As far as “jaws of life,” they have already gotten stronger, according to an EMT friend, but they may need to become stronger yet. There is obviously a cost in replacing older jaws with the newer super pit bull variety.

    But’s that is beside my point.. What, do you think that just because they can make stronger jaws of life, then all is good?

    I mean, I think the real solution should be to find a way to have less to none rollovers, rather then constantly making stronger and stronger pillars.

  28. Kit Gerhart Says:

    Of course, fewer rollovers are better than more rollovers, but there will always be some. As to what is “strong enough” for roof pillars of vehicles, to me, current vehicles are probably there. Maybe someone should do a PR campaign pointing out that current “jaws of life” would get you out of an upside down 3000 pound car, but might not be strong enough for the beefier pillars of an upside down 6000 pound SUV.

  29. XA351GT Says:

    Whatever happened to getting behind the wheel turning the key,engaging the trans and driving the car from out of the windshield. Oh by the way mirrors are there for a reason other than ornamentation. I passed to wrecks today both were rear enders. Obviously someone had their eyes on something other than the road in front of them.

    I love how the guy says oh this tech is cheap ,oh really how about in 5 years when all this crap starts going bad. You don’t need all this techno BS. Just sit down and drive the damn car.

  30. pedro fernandez Says:

    Amen! XA351GT

  31. XA351GT Says:

    Pedro @ 22 That’s okay I’m sure the UAW will step right up and discipline them with a raise and better benefits. After all how else will they be able to afford the booze and dope? Chrysler is it any wonder why you have quality problems and a bad rep?

  32. XA351GT Says:

    Salvador G They need better drivers not stronger A pillars . If they didn’t drive them like it was a Ferrari they probably wouldn’t be upside down in the 1st place.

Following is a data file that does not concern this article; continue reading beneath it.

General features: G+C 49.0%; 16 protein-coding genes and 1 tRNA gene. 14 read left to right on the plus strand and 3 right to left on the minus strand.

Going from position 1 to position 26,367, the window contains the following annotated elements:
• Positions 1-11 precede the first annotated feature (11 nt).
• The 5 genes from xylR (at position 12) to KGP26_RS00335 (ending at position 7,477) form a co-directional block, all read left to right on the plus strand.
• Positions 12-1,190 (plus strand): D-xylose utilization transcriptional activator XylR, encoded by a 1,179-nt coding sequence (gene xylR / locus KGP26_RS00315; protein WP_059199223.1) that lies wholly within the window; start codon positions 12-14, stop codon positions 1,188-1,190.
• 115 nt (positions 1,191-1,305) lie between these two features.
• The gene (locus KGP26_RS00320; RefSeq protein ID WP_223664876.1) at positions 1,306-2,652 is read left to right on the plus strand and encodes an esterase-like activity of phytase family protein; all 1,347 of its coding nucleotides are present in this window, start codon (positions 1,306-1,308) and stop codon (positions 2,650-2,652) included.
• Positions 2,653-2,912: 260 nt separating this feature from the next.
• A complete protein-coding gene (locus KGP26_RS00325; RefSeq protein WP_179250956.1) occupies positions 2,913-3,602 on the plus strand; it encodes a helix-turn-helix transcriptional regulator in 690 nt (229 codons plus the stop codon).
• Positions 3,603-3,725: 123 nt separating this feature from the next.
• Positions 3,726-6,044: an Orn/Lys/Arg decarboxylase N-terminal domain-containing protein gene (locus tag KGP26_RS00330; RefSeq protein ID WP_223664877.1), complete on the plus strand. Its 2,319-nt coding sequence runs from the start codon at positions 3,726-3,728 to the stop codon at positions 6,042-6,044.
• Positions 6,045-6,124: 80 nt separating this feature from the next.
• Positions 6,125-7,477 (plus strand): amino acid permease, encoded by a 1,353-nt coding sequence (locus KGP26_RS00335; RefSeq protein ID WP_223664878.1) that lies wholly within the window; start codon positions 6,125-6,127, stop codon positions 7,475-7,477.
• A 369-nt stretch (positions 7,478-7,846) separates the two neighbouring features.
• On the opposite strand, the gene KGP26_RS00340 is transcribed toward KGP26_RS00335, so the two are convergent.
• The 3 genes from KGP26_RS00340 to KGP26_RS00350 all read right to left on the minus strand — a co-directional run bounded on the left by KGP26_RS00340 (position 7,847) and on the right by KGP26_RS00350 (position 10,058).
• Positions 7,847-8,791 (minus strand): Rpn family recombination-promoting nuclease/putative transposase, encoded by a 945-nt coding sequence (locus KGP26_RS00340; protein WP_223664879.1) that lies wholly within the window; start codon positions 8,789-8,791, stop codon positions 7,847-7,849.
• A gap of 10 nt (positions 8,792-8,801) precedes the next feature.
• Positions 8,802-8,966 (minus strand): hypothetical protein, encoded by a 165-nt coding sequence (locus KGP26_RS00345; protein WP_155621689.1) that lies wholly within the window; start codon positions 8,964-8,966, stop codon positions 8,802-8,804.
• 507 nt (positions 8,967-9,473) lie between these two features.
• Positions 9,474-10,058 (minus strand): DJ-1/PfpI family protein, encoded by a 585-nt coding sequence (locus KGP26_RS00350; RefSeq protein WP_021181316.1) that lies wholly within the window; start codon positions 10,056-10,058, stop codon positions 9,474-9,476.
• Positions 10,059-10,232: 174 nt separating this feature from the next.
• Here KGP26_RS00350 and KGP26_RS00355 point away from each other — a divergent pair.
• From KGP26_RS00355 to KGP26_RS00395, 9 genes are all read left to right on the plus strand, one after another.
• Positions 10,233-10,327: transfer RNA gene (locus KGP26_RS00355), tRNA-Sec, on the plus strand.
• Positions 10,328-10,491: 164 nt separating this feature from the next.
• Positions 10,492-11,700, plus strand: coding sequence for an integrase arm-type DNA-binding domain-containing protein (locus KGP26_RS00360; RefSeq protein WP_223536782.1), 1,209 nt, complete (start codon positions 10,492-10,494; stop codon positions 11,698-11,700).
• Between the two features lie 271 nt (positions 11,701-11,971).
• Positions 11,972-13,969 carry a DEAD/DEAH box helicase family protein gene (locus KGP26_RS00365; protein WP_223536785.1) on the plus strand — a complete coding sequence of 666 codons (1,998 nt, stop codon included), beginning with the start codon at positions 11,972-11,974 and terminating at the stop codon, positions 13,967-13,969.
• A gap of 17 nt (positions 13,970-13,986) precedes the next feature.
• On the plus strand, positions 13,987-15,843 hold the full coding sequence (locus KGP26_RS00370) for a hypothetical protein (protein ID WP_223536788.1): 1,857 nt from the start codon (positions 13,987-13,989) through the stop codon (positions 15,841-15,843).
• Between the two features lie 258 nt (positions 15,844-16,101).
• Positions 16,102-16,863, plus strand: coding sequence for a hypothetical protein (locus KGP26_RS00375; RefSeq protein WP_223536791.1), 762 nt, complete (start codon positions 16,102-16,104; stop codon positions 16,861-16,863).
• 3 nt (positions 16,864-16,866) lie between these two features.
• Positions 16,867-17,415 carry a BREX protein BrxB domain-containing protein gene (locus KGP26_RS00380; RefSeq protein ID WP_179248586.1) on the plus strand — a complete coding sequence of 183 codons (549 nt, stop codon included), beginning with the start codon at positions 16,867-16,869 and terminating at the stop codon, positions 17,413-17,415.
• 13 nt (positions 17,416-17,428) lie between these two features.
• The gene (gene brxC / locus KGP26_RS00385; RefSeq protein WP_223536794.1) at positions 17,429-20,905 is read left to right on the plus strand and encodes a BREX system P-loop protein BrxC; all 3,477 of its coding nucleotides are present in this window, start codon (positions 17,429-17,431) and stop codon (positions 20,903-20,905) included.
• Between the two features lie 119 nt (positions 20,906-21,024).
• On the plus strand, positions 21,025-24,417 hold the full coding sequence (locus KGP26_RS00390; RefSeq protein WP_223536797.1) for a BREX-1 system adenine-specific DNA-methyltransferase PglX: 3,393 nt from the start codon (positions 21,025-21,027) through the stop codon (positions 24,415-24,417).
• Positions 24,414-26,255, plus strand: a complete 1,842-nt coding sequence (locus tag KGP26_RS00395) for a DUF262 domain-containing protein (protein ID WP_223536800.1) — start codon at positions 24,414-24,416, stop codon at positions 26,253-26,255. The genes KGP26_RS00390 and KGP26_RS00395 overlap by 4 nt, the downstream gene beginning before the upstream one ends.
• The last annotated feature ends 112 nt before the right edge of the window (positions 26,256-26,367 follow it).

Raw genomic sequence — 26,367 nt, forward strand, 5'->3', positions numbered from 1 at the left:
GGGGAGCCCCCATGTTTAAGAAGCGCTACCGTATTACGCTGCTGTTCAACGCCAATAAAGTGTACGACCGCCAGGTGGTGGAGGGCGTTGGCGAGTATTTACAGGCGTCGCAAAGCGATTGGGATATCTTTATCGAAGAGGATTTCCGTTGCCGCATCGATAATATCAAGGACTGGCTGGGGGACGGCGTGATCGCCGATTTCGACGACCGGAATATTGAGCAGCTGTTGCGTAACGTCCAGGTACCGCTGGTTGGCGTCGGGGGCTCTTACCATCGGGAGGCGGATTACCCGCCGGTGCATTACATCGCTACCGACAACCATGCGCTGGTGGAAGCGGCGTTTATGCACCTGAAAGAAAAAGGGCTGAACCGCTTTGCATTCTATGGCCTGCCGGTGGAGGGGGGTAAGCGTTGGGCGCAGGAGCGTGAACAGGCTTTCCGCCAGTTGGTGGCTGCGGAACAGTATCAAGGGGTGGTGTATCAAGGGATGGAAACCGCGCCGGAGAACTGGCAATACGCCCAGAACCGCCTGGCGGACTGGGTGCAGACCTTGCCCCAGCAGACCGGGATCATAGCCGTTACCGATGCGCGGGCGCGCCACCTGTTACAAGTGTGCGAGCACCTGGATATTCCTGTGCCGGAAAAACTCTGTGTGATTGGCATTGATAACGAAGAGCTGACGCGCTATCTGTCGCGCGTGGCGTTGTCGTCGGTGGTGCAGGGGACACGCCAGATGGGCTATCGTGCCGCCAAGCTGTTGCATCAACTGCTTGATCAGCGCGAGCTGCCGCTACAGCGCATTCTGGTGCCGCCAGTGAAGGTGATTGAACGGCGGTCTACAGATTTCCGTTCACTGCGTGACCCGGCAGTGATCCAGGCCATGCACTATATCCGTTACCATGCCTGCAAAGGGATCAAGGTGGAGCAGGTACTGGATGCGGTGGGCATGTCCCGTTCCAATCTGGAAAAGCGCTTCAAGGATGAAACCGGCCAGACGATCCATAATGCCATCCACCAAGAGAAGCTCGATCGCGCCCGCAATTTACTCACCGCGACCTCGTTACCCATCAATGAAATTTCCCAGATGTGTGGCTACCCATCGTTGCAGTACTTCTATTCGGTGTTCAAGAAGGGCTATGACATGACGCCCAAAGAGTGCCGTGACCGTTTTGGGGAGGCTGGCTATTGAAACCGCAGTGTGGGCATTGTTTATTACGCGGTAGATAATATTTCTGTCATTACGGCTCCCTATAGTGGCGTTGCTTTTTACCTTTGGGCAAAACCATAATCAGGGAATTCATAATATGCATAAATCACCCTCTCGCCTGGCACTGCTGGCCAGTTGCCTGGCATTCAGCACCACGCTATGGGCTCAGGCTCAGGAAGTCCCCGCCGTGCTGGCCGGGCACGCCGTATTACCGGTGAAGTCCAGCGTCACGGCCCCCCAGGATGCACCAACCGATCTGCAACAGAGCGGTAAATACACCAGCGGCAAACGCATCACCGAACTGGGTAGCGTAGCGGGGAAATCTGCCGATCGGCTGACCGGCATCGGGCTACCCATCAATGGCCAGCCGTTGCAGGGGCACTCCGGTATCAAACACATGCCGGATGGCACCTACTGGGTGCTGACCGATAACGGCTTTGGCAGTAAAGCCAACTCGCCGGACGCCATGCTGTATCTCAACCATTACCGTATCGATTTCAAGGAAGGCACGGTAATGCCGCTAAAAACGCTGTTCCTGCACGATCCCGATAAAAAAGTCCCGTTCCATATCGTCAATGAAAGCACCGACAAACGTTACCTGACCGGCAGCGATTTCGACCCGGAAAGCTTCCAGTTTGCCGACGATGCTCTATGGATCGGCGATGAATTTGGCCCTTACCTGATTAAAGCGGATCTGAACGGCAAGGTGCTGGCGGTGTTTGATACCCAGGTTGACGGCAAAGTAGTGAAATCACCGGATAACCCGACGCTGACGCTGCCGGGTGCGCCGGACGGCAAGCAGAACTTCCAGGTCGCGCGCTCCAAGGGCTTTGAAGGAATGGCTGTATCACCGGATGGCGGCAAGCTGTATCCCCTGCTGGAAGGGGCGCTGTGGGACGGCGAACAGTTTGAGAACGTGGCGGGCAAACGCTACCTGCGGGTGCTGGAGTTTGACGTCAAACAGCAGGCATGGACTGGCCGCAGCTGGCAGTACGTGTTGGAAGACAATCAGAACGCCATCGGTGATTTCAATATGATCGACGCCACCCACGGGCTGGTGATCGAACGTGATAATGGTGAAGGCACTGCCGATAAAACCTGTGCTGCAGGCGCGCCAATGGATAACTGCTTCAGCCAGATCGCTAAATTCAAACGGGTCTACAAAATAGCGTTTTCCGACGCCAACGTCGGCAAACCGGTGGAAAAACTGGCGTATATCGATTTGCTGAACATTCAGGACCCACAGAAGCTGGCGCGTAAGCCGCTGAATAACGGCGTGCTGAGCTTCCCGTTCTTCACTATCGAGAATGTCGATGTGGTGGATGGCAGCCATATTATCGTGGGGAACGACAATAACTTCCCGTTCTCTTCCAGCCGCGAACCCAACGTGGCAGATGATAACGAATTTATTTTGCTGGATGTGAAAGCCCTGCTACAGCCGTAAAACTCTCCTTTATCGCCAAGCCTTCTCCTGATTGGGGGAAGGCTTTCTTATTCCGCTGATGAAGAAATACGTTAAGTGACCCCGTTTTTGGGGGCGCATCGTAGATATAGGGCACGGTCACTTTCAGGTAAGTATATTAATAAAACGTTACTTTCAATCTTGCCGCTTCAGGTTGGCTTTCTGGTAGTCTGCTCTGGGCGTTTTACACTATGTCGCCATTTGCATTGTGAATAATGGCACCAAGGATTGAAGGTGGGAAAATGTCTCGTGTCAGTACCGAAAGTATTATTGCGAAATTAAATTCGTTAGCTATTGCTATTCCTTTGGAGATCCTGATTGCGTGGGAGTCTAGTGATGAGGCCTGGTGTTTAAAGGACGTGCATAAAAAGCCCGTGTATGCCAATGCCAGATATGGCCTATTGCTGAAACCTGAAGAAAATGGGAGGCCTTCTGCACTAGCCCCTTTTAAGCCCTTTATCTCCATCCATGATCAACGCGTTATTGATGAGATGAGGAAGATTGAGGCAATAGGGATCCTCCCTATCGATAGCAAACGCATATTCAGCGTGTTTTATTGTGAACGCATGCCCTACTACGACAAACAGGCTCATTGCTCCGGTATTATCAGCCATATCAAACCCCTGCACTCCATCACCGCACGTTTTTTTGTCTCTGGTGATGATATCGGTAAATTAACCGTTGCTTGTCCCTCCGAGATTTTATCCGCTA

33. Kit Gerhart Says:

    re. #29,
    In the case of those rear enders, there was probably a “mobile device” between the drivers’ eyes and the road in front.

  34. pedro fernandez Says:

    I have met a couple of body shop owners in the past month and they’re doing very well, thank you! Their message: keep those distractions going folks, we’ve got kids to send to college.

  35. pedro fernandez Says:

    HtG these PhD’s spending days on end picking a sound for warning systems, why not spend some more time trying to make their cars more reliable?

  36. Kit Gerhart Says:

    Note the Strategic Vision results cited in the article. ALL of today’s cars, even VW and Land Rover, are reliable enough that if people like their cars, they, well, like their cars. Some Chryslers, much maligned on this board, fall into that catagory. Challenger is near the top of CR’s survey in owner satisfaction, meaning cars people would buy, even if they could re-think their decision.

  37. Alex Kovnat Says:

    > But while roofs are stronger,
    > the side-effect is that these
    > A-pillars block your view,
    > especially in vehicles with
    > low roof lines like the Chevrolet
    > Camaro.

    Sooner or later we are going to have to face the issue of whether cars are to be designed to meet the practical needs of the person who actually has to drive and live with a given make and model of car, or whether they are to be designed to meet the purely emotional, purely intellectual, purely ego needs of busybodies who have nothing better to do than make endless demands on the auto industry.

  38. SalvadorG. Says:

    XA351GT Says:

    Salvador G They need better drivers not stronger A pillars . If they didn’t drive them like it was a Ferrari they probably wouldn’t be upside down in the 1st place.


    You saying that to me because… I wrote what???

  39. HtG Says:

    On thin A pillars. the A pillar in the Lexus LFA is very thin, like 1.5″ of obstructed view, because it is made of carbon fiber woven on a loom. Having sat in one, I think it makes a big difference, giving you a panoramic view. Maybe Toyota can get the price down enough to put them in premium cars, at least.(they weave it like a sock)

  40. XA351GT Says:

    Salvator G @ 38 ,Well Sal I thought I was agreeing with your post @27 but maybe I read your post wrong my apologies.